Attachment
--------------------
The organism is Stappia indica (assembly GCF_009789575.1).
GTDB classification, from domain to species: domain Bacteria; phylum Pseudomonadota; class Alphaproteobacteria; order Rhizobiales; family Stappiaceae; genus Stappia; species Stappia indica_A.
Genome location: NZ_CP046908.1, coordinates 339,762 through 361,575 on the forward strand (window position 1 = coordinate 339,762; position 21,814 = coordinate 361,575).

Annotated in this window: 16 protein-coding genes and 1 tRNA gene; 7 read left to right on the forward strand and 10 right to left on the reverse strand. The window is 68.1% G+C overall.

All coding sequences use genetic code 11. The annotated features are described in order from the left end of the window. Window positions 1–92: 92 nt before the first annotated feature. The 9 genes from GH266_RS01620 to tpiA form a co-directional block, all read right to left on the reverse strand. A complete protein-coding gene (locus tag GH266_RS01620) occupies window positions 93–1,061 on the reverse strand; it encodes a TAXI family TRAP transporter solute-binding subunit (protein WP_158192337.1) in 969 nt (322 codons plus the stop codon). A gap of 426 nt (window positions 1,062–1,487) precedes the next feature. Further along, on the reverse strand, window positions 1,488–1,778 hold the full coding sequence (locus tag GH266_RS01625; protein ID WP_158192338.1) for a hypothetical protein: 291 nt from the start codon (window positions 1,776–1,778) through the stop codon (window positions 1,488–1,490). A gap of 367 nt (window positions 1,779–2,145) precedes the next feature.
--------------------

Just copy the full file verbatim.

The organism is Stappia indica (assembly GCF_009789575.1).
GTDB classification, from domain to species: domain Bacteria; phylum Pseudomonadota; class Alphaproteobacteria; order Rhizobiales; family Stappiaceae; genus Stappia; species Stappia indica_A.
Genome location: NZ_CP046908.1, coordinates 339,762 through 361,575 on the forward strand (window position 1 = coordinate 339,762; position 21,814 = coordinate 361,575).

Annotated in this window: 16 protein-coding genes and 1 tRNA gene; 7 read left to right on the forward strand and 10 right to left on the reverse strand. The window is 68.1% G+C overall.

All coding sequences use genetic code 11. The annotated features are described in order from the left end of the window. Window positions 1–92: 92 nt before the first annotated feature. The 9 genes from GH266_RS01620 to tpiA form a co-directional block, all read right to left on the reverse strand. A complete protein-coding gene (locus tag GH266_RS01620) occupies window positions 93–1,061 on the reverse strand; it encodes a TAXI family TRAP transporter solute-binding subunit (protein WP_158192337.1) in 969 nt (322 codons plus the stop codon). A gap of 426 nt (window positions 1,062–1,487) precedes the next feature. Further along, on the reverse strand, window positions 1,488–1,778 hold the full coding sequence (locus tag GH266_RS01625; protein ID WP_158192338.1) for a hypothetical protein: 291 nt from the start codon (window positions 1,776–1,778) through the stop codon (window positions 1,488–1,490). A gap of 367 nt (window positions 1,779–2,145) precedes the next feature.